The responsorial response sets the tone for today’s readings: “God is king of all the earth.”
The first readings in Acts, Paul passed on a message from the Lord: ““Do not be afraid. Go on speaking, and do not be silent, for I am with you. No one will attack and harm you, for I have many people in this city.”
The Jews went up against Paul, saying,“This man is inducing people to worship God contrary to the law.” The governor of the province dismissed the case, saying that as their complaint was about doctrine and titles, and not any “crime or malicious fraud” – so he would not judge it. The Jews, in turn, publicly beat a synagogue official in retribution, and Paul stayed quiet and left for Syria (then shaved his head, because he made a vow).
It is not hard to picture the above scene: Paul is going against the human response of squashing truth by any means possible, including in violation of religious laws. The cards are stacked and the schism is felt: Christianity has arrived, and they are attracting more and more followers. By publicly attempting to control Paul’s message, the Jews were attempting to put fear in his (and other Christians’s hearts); but Christ came for peace, in our hearts and in the world. And so we keep quiet, when necessary, and continue to carry on with our mission. Paul did not gloat that the case was thrown out and he did not verbally attack or taunt – he kept quiet, so the ease the pain many of those people may have been feelings.
Fear often motivates bullying. In the Gospel, another side of feeling overly burdened:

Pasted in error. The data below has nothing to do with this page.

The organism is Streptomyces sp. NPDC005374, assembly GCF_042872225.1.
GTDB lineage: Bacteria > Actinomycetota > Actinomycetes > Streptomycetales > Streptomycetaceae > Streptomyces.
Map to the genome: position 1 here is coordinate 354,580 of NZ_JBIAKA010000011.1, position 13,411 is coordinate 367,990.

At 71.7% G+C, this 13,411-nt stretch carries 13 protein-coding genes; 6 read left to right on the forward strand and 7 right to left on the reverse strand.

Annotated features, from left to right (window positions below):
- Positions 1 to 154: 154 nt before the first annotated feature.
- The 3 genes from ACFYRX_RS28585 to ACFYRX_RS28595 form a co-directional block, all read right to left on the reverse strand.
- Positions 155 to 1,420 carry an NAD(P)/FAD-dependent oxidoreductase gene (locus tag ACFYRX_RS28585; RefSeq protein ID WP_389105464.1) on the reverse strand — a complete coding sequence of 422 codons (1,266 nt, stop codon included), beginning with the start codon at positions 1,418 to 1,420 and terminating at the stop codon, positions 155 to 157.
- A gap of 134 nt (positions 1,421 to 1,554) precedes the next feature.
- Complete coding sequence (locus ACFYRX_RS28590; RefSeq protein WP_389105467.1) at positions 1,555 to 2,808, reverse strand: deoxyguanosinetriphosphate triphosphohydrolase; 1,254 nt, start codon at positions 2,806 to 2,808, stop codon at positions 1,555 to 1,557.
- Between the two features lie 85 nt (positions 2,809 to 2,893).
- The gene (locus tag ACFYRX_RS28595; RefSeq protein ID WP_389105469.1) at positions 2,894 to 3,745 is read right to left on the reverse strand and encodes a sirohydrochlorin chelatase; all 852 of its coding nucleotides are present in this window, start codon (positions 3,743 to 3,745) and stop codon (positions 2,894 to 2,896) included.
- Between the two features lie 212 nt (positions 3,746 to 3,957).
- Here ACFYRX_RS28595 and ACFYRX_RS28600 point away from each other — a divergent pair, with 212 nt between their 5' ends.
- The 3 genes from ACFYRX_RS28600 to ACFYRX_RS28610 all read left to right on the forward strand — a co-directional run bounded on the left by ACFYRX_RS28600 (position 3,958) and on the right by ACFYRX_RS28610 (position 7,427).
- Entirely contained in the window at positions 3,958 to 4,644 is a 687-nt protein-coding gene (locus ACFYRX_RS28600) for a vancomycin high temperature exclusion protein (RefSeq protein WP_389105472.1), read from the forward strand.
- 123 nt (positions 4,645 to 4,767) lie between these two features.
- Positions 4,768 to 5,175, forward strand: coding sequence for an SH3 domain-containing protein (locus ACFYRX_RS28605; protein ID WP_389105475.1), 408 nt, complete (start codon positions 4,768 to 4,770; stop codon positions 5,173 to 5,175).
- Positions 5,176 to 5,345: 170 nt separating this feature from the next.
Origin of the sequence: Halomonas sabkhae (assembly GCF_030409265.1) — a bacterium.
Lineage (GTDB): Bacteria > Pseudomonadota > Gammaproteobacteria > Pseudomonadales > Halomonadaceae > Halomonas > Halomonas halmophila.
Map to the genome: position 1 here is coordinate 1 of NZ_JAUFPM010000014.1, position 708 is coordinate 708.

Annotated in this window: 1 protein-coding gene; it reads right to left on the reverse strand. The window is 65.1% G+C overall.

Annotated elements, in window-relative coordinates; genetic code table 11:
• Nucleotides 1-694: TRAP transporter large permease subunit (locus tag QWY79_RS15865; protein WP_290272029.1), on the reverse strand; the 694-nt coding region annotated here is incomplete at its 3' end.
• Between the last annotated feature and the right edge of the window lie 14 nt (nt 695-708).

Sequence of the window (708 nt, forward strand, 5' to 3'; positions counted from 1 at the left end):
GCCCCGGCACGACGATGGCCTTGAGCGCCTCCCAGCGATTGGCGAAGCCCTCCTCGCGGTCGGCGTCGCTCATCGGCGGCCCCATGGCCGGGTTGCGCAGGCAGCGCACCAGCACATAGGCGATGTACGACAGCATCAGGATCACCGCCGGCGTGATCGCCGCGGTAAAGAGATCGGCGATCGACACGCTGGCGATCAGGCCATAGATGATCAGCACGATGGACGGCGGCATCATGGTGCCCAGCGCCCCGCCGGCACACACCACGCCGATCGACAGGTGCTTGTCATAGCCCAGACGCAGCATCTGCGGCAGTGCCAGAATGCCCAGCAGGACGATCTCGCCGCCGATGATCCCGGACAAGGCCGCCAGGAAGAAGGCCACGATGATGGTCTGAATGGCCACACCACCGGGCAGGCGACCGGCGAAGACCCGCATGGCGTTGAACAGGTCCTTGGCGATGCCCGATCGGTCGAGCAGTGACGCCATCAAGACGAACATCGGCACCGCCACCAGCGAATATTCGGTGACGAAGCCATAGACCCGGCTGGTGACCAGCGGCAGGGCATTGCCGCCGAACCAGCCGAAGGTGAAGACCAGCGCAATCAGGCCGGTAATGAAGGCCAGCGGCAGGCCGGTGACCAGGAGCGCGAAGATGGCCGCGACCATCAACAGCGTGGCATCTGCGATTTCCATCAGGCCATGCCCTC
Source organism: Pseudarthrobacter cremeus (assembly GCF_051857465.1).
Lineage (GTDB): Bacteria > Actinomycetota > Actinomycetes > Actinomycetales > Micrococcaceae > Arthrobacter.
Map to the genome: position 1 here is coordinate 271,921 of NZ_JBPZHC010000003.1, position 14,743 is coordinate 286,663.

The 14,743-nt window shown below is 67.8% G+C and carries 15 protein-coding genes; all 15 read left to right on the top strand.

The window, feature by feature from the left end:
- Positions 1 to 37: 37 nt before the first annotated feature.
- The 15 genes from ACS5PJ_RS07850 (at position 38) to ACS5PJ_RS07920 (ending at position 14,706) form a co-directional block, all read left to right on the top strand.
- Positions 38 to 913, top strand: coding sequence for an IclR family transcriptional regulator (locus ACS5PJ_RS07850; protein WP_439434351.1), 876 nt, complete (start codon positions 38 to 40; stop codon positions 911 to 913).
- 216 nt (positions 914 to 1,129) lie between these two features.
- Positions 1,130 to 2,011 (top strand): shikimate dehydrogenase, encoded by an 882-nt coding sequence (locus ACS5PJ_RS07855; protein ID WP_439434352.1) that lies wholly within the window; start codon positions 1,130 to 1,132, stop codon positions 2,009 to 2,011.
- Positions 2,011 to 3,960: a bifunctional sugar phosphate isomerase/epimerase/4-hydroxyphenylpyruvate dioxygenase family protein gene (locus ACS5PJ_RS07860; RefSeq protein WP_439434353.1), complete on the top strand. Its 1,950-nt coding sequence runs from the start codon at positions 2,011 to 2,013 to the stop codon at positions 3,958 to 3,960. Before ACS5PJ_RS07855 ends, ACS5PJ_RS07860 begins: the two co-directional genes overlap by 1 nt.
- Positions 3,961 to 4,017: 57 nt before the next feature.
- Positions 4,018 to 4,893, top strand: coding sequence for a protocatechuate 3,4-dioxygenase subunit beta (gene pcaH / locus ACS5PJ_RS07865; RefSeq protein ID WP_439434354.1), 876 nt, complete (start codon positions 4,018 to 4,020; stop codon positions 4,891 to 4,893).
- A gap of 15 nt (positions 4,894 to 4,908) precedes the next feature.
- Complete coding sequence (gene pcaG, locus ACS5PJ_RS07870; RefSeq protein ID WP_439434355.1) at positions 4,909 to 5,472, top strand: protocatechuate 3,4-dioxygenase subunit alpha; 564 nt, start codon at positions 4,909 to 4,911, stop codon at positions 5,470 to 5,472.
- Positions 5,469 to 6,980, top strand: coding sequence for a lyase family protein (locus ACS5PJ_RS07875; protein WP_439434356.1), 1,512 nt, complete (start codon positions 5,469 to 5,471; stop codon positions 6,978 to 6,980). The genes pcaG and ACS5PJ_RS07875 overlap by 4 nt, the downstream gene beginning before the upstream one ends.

Jesus said to his disciples:
“Amen, amen, I say to you, you will weep and mourn,
while the world rejoices;
you will grieve, but your grief will become joy.
When a woman is in labor, she is in anguish because her hour has arrived;
but when she has given birth to a child,
she no longer remembers the pain because of her joy
that a child has been born into the world.
So you also are now in anguish.
But I will see you again, and your hearts will rejoice,
and no one will take your joy away from you.
On that day you will not question me about anything.
Amen, amen, I say to you,
whatever you ask the Father in my name he will give you.”
And when you ask God the Father for a new car, please be aware that the Gospel is not about material possessions any more than it is about winning Facebook arguments. There will be pain and suffering – even an epidural will not take away birth pangs or the effort that goes into bringing a new creation forth into the world. There is goodness in the struggle; there is light in the darkness.
I have noticed, especially in the Catholic blogosphere, the permeance of negativity. Instead of seeking Truth, we seek to Be Right – and often on topics that are going to be differences of opinion. For some of those topics, the Church gives us nice parameters. On other topics, we must reasonably discuss with compassion. For though God is the king of all, our world is still permeated with sin. We still grieve, and we still cling to our joy.
We must not be afraid to share the Gospel and the Good News: we must also not be afraid to let go of hurts and the ability to belittle another. We must know that our fellow Christians are supporting each other, loving each other, even when we misunderstand each other. The best advice a priest ever gave me was this: “You do not have to like a person, but you must love them.”
When we love each other, we curate joy. God gives us the grace to overcome our sins and glorify the Kingdom. And when in doubt, sing this in response: “All you peoples, clap your hands,/ shout to God with cries of gladness,/ For the LORD, the Most High, the awesome,/ is the great king over all the earth.”
His will be done: may our words and deeds be blessed, and may we be silent as Paul was, if necessary, in order to further the message of hope and love.